Coffee Rust, also known as Coffee Leaf Rust and in Spanish as “roya,” is a disease of coffee plants that is caused by the fungus Hemileia vastatrix.1–3 H. vastatrix is, as its common name implies, a member of the rusts (FFF#130). Unlike most rusts, however, it has a simple infect-sporulate life cycle, which is likely one reason the disease has been so successful.1 Coffee Rust is a particular problem in Central America, produces 15% of the world’s arabica coffee and exports roughly 432 million kilograms of coffee to the United States annually. The region suffered a devastating outbreak of the disease in the early 2010’s and has yet to fully recover.4–6
fungal impacts on the economy
Fungi appear in the news with surprising frequency. However, many of those stories do not provide any new information. Below is a summary of what we’ve learned about fungi from November 2016 Through February 2017. Read below to learn about: mycorrhizas, A. bisporus engineering, fungal evolution, psilocybin research, fungal concerns in medicine, rock-eating fungi, and more! Visit the associated links to get the full story.
This fungus spends its entire life inside Tall Fescue, a common livestock feed grass. While it is beneficial to the plant, it makes animals that feed on the grass sick. In the United States, the fungus costs the beef industry from $600 million to $1 billion or more every year.
Witches might not be real, but witches’ brooms certainly are – and they’re destroying chocolate! Yes, Halloween’s favorite treat (chocolate) is suffering at the hands of a disease with a Halloween-themed name: Witches’ Broom Disease. Witches’ brooms are actually fairly common and occur on many different plants. In chocolate trees (Cacao trees, Theobroma cacao, whose genus name literally means “food of the gods”), witches’ brooms are caused by the fungal pathogen Moniliophthora perniciosa and have an enormous economic impact on chocolate production in Central and South America.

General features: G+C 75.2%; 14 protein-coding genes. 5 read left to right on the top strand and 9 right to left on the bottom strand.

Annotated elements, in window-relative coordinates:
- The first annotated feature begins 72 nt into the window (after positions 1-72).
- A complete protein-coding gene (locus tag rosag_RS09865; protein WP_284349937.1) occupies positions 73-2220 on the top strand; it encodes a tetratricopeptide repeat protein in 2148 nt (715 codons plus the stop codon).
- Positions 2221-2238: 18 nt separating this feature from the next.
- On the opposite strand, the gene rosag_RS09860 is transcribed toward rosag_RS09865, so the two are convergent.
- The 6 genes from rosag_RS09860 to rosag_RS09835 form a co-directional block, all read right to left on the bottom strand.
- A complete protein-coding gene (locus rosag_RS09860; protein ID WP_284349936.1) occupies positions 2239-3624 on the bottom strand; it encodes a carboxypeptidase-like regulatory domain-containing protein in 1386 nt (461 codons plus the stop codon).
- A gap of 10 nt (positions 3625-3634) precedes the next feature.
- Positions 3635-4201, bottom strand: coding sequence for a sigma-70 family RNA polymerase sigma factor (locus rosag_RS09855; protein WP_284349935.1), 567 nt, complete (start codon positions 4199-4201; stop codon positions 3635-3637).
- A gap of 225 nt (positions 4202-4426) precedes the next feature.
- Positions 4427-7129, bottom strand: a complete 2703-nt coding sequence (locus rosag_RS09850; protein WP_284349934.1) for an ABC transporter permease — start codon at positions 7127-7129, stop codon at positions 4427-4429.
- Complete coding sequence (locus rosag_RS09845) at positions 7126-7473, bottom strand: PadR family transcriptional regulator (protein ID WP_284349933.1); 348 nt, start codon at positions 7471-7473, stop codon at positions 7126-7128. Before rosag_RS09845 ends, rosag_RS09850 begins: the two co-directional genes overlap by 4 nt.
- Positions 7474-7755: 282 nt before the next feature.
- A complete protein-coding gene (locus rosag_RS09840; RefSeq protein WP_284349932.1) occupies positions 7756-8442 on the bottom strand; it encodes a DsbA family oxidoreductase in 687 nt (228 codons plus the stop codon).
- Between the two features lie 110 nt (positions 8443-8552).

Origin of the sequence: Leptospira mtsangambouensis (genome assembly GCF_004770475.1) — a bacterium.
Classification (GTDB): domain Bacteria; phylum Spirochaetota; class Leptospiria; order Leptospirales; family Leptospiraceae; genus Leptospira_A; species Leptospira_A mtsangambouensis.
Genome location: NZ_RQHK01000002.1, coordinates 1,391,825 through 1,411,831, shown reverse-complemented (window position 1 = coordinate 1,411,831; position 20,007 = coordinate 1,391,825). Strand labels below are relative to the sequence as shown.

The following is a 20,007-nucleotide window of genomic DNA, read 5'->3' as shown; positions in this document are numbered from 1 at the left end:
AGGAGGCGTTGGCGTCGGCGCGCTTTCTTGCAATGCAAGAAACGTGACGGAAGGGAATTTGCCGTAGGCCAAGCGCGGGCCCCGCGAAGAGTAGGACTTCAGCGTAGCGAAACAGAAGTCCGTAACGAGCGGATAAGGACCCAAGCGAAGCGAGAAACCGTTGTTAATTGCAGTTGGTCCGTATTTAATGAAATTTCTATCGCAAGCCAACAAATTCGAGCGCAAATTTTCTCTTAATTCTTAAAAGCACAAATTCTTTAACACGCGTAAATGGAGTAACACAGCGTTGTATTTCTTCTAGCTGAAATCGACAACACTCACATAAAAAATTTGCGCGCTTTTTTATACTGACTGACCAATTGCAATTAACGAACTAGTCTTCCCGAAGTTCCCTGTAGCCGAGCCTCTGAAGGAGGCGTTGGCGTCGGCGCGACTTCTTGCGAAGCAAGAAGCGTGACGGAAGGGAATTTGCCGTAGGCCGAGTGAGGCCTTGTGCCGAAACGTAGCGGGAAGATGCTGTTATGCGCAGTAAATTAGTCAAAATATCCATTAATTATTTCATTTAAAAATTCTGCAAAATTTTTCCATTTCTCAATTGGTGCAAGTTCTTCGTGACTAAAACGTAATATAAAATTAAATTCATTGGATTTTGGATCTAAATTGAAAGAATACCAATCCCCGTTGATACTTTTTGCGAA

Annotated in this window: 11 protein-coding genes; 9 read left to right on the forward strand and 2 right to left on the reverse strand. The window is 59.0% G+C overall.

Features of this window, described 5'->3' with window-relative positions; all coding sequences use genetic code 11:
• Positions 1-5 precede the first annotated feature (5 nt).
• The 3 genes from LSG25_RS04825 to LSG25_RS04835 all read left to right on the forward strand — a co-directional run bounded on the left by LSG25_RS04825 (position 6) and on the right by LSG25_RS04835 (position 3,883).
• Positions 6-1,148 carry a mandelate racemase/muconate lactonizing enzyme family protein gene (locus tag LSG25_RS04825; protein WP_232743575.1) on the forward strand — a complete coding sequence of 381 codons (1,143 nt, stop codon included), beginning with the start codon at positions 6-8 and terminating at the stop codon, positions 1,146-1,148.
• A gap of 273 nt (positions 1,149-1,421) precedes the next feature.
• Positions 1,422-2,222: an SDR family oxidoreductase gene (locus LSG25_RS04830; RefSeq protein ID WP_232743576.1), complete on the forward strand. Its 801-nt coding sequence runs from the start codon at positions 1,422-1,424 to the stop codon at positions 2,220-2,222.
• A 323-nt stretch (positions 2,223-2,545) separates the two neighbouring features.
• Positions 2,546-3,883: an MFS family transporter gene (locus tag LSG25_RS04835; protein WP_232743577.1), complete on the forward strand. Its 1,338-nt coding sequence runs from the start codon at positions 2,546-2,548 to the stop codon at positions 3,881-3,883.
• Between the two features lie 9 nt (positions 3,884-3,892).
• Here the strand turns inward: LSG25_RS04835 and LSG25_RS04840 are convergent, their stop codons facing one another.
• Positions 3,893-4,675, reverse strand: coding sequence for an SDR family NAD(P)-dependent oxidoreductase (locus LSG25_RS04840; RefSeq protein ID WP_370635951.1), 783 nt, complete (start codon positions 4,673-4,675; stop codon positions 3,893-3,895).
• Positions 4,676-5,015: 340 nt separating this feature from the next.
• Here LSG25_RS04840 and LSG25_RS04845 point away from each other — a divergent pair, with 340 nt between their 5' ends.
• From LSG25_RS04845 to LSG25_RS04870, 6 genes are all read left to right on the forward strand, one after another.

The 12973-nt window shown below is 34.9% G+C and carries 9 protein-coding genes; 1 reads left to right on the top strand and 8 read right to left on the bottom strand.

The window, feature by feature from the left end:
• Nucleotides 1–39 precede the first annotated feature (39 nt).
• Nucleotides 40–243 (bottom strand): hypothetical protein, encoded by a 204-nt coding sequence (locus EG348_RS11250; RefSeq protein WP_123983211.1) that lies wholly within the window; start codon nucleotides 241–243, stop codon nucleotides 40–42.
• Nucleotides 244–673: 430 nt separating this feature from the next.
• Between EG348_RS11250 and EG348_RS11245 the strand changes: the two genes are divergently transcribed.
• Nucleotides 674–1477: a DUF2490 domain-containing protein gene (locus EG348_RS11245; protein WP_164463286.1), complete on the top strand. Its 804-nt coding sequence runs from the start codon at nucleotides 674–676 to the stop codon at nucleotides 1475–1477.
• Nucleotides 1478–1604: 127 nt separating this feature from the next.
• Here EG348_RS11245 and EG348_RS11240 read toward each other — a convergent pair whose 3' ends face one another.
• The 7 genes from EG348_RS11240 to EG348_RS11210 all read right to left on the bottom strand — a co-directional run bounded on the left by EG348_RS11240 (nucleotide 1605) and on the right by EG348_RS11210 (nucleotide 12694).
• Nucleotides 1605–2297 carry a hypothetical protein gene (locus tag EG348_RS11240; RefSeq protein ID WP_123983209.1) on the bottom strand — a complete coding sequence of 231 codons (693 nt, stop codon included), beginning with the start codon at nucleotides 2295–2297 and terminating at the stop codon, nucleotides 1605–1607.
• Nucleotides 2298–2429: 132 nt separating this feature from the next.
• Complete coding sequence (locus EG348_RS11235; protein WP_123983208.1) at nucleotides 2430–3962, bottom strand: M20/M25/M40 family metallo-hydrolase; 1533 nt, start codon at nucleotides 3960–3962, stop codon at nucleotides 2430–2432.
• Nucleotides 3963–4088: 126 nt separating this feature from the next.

Frosty Pod Rot, caused by the fungus Moniliophthora roreri, is one of the most significant pathogens of cacao trees (Theobroma cacao). The disease has been around a long time: it was first recognized in Ecuador in 1917 and first described in 1933. roreri likely evolved in Columbia, where the greatest diversity of the species is located and where cultivated cacao trees grow near closely related trees. Up until the 1950’s, Frosty Pod Rot was limited to northwestern South America. Since then, it has spread throughout Central America and into Peru and Venezuela. In these areas, Frosty Pod Rot is the most destructive cacao disease, resulting in the loss of about 30-40% of total production. The disease has not yet made it to Asia or Africa, where most of the world’s chocolate is produced, but it may just be a matter of time.
This fungus parasitizes caterpillars in the Himalayas and produces small, spike-like mushrooms. These mushrooms are highly prized for their supposed medicinal properties and have brought a lot of new wealth and new problems to the people living in the Himalayas. Ophiocordyceps sinensis fruiting bodies are known as “Yartsa Gunbu” in Tibetan and “Dōng Chóng Xià Cǎo” in Chinese, both of which translate to “winter worm, summer grass.” The English names for the fungus are much less colorful: “Caterpillar Fungus” or (more recently) “Himalayan Viagra.” sinensis (Fungi, Ascomycota, Sordariomycetes, Hypocreales, Ophiocordycipitaceae) is native to the meadows of the Himalayas and Tibetan plateau and can be found from 3,000m to 5,000m above sea level. The parasitic fungus infects a variety of species of ghost moth larvae that live underground. It initially infects the caterpillars in the late summer. By winter, the fungus is ready to kill its host. At that time, it...
Coffee Rust (la roya in Spanish) is a disease of coffee plants that is caused by the fungus Hemileia vastatrix. If you enjoy a fine cup of coffee, then this is one fungus you should be very interested in. The Coffee Rust is currently ravaging coffee trees in Central America, where 60% to 75% of the region’s crops are infected with the pathogen. The result of this has been a 15% drop in Central America’s coffee output and a corresponding loss of more than 100,000 jobs over the last two years. The high-end Arabica trees are particularly susceptible to the disease. America’s major coffee producers have been able to find enough coffee to meet demand without a noticeable impact on price*, but smaller, specialty brewers are having a harder time. And we haven’t seen the worst of it yet: the United States predicts that Central American coffee production could fall...